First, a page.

← Return to Parkinson’s unresponsive episodes.

bethv (@bethv)

Parkinson’s unresponsive episodes.

Parkinson's Disease | Last Active: Mar 20 12:43am | Replies (62)

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Hello @beloved1 and welcome to Mayo Clinic Connect. Thank you for joining the discussion to share what you have learned and what you are doing for your husband for his episodes of unresponsiveness.

Can you share more about the elliptical regimen and how that has been helping him?

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Replies to "Hello @beloved1 and welcome to Mayo Clinic Connect. Thank you for joining the discussion to share..."

The elliptical I am speaking of is a special piece of proprietary equipment used by Madonna rehabilitation here in Lincoln Nebraska. The therapy department had it designed for people with head injuries. The physical therapist used it to have the synchrony of movement for his arms and legs. The machine can be set for speed, stride & intensity. Because of the LBD and varying degree of unpredictable weakness he was unable to use a regular elliptical. The trainer sets the machine for Dave to” walk big” . His feet are strapped in. He has a personal trainer or a physical therapist monitoring and watching him. They help him sit on a bench that’s built into the machine when he needs a rest. The exercise helps a lot of things, endurance, strength training & rhythmic movement that helps retrain the brain through big movements.? Having a trainer takes the pressure off me to motivate him. It’s some thing he very much looks forward to twice a week. When he began physical therapy with this machine a year ago,! he was only able to do five minutes at a time. Within four months he was able to handle 20 to 30 minutes on a routine basis. He also went from using a wheelchair to being ambulatory. He sleeps better. He Thinks better and is experiencing What I believe is A delay in progression of his LBD. We no longer have what used to be hours of laying on the floor because he was unable to move or get up. Falls are far fewer, and he is able to be helped up with in minutes after experiencing a freeze and collapse. He has also been able to enjoy a 20 minute walk on a walking trail in the couple of weeks. We had tried respite caregiving before therapy, but found the money was better spent on helping my husband get the therapy that helps him function better. He is also not having to use as much carb/levo as he did before beginning the therapy in February of 2020. He takes 12 pills instead of 16 per 24 hours. (2 tabs every 3-4 hours during the day while awake.) so 25% reduction in carb / levo which means fewer episodes of hallucinations as well. It has been a very encouraging year overall. We still had off days, but the possibility of a better tomorrow gives hope.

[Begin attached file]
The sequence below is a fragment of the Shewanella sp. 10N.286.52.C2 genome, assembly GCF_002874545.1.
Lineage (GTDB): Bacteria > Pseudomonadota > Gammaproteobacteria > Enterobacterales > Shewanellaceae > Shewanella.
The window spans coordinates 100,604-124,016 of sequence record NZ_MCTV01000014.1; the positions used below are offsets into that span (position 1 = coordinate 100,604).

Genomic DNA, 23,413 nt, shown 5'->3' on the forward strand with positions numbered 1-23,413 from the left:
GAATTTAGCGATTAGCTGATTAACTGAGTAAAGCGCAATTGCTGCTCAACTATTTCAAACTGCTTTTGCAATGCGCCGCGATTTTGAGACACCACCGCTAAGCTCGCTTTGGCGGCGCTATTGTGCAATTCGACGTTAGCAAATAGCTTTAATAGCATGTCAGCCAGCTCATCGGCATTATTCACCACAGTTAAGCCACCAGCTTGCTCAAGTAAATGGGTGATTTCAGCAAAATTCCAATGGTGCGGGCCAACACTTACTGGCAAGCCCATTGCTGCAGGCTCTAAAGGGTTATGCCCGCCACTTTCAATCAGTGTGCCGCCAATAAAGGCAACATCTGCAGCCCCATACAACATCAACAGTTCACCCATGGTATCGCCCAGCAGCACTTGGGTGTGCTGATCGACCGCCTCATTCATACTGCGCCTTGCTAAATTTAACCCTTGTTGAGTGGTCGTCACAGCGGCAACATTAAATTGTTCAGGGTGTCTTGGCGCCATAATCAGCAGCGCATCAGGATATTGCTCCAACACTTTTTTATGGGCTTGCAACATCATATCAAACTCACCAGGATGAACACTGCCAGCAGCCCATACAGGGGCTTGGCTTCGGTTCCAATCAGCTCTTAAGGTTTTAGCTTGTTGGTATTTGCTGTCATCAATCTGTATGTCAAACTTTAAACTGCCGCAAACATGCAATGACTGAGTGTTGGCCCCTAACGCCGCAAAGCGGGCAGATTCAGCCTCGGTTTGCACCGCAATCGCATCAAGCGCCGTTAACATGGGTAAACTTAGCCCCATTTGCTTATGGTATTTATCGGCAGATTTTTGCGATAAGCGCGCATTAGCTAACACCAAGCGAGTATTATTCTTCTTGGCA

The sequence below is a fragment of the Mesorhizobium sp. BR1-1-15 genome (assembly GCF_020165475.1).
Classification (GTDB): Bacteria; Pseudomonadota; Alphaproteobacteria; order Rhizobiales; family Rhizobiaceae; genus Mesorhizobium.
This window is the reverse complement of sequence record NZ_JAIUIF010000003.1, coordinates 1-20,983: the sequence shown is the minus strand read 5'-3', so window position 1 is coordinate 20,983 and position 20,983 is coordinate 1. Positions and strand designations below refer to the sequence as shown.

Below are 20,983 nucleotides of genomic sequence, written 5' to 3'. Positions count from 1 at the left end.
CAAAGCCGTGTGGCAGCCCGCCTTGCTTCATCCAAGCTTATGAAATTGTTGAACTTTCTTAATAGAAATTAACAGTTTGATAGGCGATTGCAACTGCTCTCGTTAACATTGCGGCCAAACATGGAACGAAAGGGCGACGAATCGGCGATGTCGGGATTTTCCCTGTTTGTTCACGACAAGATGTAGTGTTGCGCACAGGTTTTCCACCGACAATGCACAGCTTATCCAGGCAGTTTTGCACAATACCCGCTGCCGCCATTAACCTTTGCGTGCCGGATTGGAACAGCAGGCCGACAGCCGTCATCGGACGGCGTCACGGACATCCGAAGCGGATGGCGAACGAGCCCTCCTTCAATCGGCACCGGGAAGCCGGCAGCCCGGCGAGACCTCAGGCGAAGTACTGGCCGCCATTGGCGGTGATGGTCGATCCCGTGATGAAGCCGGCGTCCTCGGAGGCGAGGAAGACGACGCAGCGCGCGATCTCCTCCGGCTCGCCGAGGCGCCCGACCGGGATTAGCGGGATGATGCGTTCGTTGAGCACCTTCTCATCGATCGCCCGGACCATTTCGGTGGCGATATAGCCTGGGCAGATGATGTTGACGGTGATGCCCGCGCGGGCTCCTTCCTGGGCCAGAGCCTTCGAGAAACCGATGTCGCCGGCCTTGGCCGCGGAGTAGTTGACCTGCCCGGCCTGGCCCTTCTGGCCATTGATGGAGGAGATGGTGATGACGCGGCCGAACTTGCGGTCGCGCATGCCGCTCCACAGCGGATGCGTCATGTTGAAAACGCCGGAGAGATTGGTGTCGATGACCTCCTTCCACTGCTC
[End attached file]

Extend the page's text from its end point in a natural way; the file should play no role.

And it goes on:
Dave had a very severe episode of nephritis this April which robbed him of everything he had accomplished in the past year. However, after getting the infection under control, he was able to go home instead of a skilled care facility. He is back in Physical Therapy and improving with each visit. He is almost back to his baseline before he became ill. I am so thankful I did not give up his care to an institution. He is far better cared for here at home with outpatient trips for quality physical therapy twice a week. That week in the hospital was a grim lesson in the pitfalls of institutional care. There is no place like home.

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